All I can say is I sat here wondering if Ms. Roiphe and I were inhabiting the same globe, much less the same country. In any event, read it all–KSH (and you already knew this–the emphasis above is mine).

Posted in * Culture-Watch, * Economics, Politics, * International News & Commentary, America/U.S.A., Corporations/Corporate Life, Economy, History, Marriage & Family, Movies & Television, Sexuality

Edward Pentin in NCR: For Anglicans, the Calm Before the Storm?

It appears to be the calm before the storm for the Anglican Communion.

Amid much debate and controversy, last month the Church of England decided to allow women to become bishops in the next two years.

The move greatly upset traditionalist Anglicans, who are now expected to leave the Anglican Communion in large numbers ”” although not just yet.

All of the traditionalists’ wishes were rejected at a heated July 9-13 meeting of the Church of England’s General Synod in York, England. The traditionalists had sought an amendment for alternative male bishops. The amendment would have allowed parishes unwilling to have a woman bishop to call upon a male alternative who would have his own autonomy and “joint jurisdiction” over those parishes.

Read it all.

Posted in * Anglican - Episcopal, * Culture-Watch, * Religion News & Commentary, Anglican Provinces, Archbishop of Canterbury, Church of England (CoE), CoE Bishops, Other Churches, Pope Benedict XVI, Roman Catholic, Women

Former Catholic priest shares events that led him to seek ordination in the Episcopal Church

A former Roman Catholic priest now serving in the Episcopal Church was enthusiastically embraced by members of an Oklahoma City Hispanic congregation during his recent visit.

The Rev. Alberto Cutie preached and led discussions July 22-25 at Santa Maria Virgen Episcopal Church, 5500 S Western.

At a church dinner July 22 at Imperial Banquet Hall, 4701 S Shields, Cutie spoke candidly about the controversy that swirled around him a little more than a year ago.

Read it all.

Posted in * Anglican - Episcopal, * Christian Life / Church Life, * Religion News & Commentary, Episcopal Church (TEC), Ministry of the Ordained, Other Churches, Parish Ministry, Roman Catholic

With Recovery Slowing, the Jobs Outlook Dims

There is no more disputing it: the economic recovery in the United States has indeed slowed.

The nation’s economy has been growing for a year, with few new jobs to show for it. Now, with the government reporting a growth rate of just 2.4 percent in the second quarter and federal stimulus measures fading, the jobs outlook appears even more discouraging.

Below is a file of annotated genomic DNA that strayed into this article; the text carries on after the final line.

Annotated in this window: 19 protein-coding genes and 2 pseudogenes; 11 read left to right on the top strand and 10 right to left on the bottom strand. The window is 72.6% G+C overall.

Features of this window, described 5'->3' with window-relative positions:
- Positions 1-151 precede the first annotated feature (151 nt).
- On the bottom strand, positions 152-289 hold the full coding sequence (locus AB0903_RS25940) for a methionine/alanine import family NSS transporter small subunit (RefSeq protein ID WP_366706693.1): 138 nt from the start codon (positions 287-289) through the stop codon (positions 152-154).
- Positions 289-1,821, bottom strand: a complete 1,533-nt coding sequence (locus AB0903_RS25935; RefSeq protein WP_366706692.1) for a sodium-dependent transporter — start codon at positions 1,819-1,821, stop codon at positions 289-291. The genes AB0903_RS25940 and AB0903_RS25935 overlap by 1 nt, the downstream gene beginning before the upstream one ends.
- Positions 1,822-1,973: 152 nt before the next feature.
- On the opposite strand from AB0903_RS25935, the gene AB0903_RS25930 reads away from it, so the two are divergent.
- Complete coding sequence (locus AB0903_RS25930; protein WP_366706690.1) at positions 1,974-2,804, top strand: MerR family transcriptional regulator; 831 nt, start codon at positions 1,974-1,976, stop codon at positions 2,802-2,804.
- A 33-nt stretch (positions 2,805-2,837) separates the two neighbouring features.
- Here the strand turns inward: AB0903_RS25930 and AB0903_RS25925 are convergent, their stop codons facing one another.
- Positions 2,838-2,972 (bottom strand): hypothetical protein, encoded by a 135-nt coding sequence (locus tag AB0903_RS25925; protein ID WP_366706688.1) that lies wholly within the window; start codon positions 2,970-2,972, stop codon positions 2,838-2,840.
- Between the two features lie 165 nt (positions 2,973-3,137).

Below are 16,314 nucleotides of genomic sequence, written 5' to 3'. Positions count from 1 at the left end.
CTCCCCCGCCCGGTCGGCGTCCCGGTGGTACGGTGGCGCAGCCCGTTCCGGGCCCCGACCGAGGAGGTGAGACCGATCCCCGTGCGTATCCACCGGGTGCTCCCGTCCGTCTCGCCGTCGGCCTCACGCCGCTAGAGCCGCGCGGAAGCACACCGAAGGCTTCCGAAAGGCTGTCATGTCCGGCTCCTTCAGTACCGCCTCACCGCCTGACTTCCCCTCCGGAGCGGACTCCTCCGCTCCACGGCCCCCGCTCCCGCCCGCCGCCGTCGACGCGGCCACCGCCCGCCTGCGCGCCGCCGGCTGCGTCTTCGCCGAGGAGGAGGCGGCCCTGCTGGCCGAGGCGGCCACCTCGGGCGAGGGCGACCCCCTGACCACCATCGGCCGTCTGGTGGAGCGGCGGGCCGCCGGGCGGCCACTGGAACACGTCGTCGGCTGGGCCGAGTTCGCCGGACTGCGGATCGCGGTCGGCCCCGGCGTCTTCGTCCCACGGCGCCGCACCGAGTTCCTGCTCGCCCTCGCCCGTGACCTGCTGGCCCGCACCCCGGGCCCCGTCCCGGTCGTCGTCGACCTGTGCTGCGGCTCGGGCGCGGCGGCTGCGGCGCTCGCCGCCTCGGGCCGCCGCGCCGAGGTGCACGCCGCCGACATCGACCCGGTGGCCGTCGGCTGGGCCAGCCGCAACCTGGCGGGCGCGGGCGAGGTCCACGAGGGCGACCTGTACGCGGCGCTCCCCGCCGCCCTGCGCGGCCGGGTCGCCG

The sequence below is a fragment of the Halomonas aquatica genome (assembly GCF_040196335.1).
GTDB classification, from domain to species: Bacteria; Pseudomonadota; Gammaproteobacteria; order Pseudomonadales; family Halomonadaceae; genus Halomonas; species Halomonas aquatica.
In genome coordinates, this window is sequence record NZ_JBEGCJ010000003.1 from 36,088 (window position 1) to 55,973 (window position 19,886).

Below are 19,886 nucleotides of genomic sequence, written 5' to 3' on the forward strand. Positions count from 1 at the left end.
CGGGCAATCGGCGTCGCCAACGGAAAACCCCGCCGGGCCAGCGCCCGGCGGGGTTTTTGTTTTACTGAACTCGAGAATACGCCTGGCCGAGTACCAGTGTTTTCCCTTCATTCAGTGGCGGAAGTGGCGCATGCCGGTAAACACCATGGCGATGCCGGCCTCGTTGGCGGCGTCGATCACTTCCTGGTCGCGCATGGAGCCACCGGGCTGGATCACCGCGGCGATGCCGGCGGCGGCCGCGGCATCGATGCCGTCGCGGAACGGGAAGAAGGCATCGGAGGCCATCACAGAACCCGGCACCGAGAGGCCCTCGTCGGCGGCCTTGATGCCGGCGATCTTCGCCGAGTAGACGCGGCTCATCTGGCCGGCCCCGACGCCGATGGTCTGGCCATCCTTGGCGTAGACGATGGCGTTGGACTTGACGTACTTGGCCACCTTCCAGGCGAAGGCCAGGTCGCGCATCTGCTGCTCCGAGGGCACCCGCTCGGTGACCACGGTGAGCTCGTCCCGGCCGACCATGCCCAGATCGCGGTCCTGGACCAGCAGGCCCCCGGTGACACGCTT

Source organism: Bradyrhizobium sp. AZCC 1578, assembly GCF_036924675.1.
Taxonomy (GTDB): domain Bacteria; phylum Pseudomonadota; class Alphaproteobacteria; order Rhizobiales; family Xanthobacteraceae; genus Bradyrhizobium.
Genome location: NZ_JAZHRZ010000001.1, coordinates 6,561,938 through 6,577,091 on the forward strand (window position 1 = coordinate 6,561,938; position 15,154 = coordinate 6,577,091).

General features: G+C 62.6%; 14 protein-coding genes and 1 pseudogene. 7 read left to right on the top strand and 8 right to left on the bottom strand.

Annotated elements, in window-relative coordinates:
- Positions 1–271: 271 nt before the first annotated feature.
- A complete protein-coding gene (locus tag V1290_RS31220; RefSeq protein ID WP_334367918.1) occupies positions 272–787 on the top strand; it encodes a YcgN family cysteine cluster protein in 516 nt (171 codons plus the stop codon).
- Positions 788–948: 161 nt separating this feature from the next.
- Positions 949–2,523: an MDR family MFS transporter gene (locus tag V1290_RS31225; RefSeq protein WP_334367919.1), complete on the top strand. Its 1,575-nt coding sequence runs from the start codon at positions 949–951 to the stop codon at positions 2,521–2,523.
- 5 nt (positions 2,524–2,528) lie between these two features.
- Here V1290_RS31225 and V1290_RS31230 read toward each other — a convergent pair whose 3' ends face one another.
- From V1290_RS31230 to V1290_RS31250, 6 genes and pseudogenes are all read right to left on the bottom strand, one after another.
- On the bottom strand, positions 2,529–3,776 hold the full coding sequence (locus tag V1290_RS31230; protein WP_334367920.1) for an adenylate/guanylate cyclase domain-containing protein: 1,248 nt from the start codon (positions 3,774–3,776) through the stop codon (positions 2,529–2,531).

“Given how weak the labor market is, how long we’ve been without real growth, the rest of this year is probably still going to feel like a recession,” said Prajakta Bhide, a research analyst for the United States economy at Roubini Global Economics. “It’s still positive growth ”” rather than contraction ”” but it’s going to be very, very protracted.”

Read it all.

Posted in * Economics, Politics, Economy, Labor/Labor Unions/Labor Market, The Credit Freeze Crisis of Fall 2008/The Recession of 2007--

Very Important–Jeffrey Rosen (NY Times Magazine): The Web Means the End of Forgetting

Four years ago, Stacy Snyder, then a 25-year-old teacher in training at Conestoga Valley High School in Lancaster, Pa., posted a photo on her MySpace page that showed her at a party wearing a pirate hat and drinking from a plastic cup, with the caption “Drunken Pirate.” After discovering the page, her supervisor at the high school told her the photo was “unprofessional,” and the dean of Millersville University School of Education, where Snyder was enrolled, said she was promoting drinking in virtual view of her under-age students. As a result, days before Snyder’s scheduled graduation, the university denied her a teaching degree. Snyder sued, arguing that the university had violated her First Amendment rights by penalizing her for her (perfectly legal) after-hours behavior. But in 2008, a federal district judge rejected the claim, saying that because Snyder was a public employee whose photo didn’t relate to matters of public concern, her “Drunken Pirate” post was not protected speech.

When historians of the future look back on the perils of the early digital age, Stacy Snyder may well be an icon. The problem she faced is only one example of a challenge that, in big and small ways, is confronting millions of people around the globe: how best to live our lives in a world where the Internet records everything and forgets nothing ”” where every online photo, status update, Twitter post and blog entry by and about us can be stored forever. With Web sites like LOL Facebook Moments, which collects and shares embarrassing personal revelations from Facebook users, ill-advised photos and online chatter are coming back to haunt people months or years after the fact. Examples are proliferating daily: there was the 16-year-old British girl who was fired from her office job for complaining on Facebook, “I’m so totally bored!!”; there was the 66-year-old Canadian psychotherapist who tried to enter the United States but was turned away at the border ”” and barred permanently from visiting the country ”” after a border guard’s Internet search found that the therapist had written an article in a philosophy journal describing his experiments 30 years ago with L.S.D.